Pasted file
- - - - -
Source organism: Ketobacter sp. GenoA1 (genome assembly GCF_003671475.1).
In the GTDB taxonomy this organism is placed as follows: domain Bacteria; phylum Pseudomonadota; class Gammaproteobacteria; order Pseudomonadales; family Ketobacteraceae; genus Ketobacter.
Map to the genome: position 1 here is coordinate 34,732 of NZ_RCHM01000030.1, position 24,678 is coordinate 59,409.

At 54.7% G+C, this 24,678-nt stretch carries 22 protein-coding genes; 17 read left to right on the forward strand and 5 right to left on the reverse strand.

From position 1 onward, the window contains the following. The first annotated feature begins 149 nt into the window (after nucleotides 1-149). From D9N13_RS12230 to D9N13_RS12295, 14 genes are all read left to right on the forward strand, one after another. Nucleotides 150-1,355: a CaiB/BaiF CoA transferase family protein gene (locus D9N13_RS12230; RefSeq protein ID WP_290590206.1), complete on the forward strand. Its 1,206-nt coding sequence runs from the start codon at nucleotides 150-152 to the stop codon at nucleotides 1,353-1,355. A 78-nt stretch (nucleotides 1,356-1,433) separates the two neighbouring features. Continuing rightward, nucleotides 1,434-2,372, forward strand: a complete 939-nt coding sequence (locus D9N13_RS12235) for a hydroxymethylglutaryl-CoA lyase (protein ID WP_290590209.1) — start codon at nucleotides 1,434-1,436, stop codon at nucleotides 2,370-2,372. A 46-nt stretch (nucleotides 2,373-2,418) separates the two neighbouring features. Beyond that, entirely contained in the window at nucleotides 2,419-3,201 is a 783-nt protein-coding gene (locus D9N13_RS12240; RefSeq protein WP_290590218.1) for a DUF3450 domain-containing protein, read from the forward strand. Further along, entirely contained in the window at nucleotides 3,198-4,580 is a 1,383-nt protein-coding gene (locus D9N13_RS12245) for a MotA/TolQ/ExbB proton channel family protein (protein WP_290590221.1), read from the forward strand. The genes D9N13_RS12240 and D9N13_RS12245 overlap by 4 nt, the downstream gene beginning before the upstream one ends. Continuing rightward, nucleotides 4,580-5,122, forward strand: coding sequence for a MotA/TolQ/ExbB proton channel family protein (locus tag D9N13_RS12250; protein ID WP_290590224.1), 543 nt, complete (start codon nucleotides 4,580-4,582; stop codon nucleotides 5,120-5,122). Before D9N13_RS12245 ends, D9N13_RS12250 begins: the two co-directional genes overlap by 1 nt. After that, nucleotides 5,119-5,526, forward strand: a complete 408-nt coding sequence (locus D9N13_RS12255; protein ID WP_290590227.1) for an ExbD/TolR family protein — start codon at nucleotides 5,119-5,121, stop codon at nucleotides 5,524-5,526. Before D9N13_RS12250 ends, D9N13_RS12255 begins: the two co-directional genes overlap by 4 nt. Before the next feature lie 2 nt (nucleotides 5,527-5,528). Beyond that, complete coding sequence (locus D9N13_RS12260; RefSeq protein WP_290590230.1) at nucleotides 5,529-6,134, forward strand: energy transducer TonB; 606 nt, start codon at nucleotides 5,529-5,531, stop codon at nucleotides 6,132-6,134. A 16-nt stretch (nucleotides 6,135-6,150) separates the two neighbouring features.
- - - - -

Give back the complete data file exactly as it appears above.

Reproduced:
Source organism: Ketobacter sp. GenoA1 (genome assembly GCF_003671475.1).
In the GTDB taxonomy this organism is placed as follows: domain Bacteria; phylum Pseudomonadota; class Gammaproteobacteria; order Pseudomonadales; family Ketobacteraceae; genus Ketobacter.
Map to the genome: position 1 here is coordinate 34,732 of NZ_RCHM01000030.1, position 24,678 is coordinate 59,409.

At 54.7% G+C, this 24,678-nt stretch carries 22 protein-coding genes; 17 read left to right on the forward strand and 5 right to left on the reverse strand.

From position 1 onward, the window contains the following. The first annotated feature begins 149 nt into the window (after nucleotides 1-149). From D9N13_RS12230 to D9N13_RS12295, 14 genes are all read left to right on the forward strand, one after another. Nucleotides 150-1,355: a CaiB/BaiF CoA transferase family protein gene (locus D9N13_RS12230; RefSeq protein ID WP_290590206.1), complete on the forward strand. Its 1,206-nt coding sequence runs from the start codon at nucleotides 150-152 to the stop codon at nucleotides 1,353-1,355. A 78-nt stretch (nucleotides 1,356-1,433) separates the two neighbouring features. Continuing rightward, nucleotides 1,434-2,372, forward strand: a complete 939-nt coding sequence (locus D9N13_RS12235) for a hydroxymethylglutaryl-CoA lyase (protein ID WP_290590209.1) — start codon at nucleotides 1,434-1,436, stop codon at nucleotides 2,370-2,372. A 46-nt stretch (nucleotides 2,373-2,418) separates the two neighbouring features. Beyond that, entirely contained in the window at nucleotides 2,419-3,201 is a 783-nt protein-coding gene (locus D9N13_RS12240; RefSeq protein WP_290590218.1) for a DUF3450 domain-containing protein, read from the forward strand. Further along, entirely contained in the window at nucleotides 3,198-4,580 is a 1,383-nt protein-coding gene (locus D9N13_RS12245) for a MotA/TolQ/ExbB proton channel family protein (protein WP_290590221.1), read from the forward strand. The genes D9N13_RS12240 and D9N13_RS12245 overlap by 4 nt, the downstream gene beginning before the upstream one ends. Continuing rightward, nucleotides 4,580-5,122, forward strand: coding sequence for a MotA/TolQ/ExbB proton channel family protein (locus tag D9N13_RS12250; protein ID WP_290590224.1), 543 nt, complete (start codon nucleotides 4,580-4,582; stop codon nucleotides 5,120-5,122). Before D9N13_RS12245 ends, D9N13_RS12250 begins: the two co-directional genes overlap by 1 nt. After that, nucleotides 5,119-5,526, forward strand: a complete 408-nt coding sequence (locus D9N13_RS12255; protein ID WP_290590227.1) for an ExbD/TolR family protein — start codon at nucleotides 5,119-5,121, stop codon at nucleotides 5,524-5,526. Before D9N13_RS12250 ends, D9N13_RS12255 begins: the two co-directional genes overlap by 4 nt. Before the next feature lie 2 nt (nucleotides 5,527-5,528). Beyond that, complete coding sequence (locus D9N13_RS12260; RefSeq protein WP_290590230.1) at nucleotides 5,529-6,134, forward strand: energy transducer TonB; 606 nt, start codon at nucleotides 5,529-5,531, stop codon at nucleotides 6,132-6,134. A 16-nt stretch (nucleotides 6,135-6,150) separates the two neighbouring features.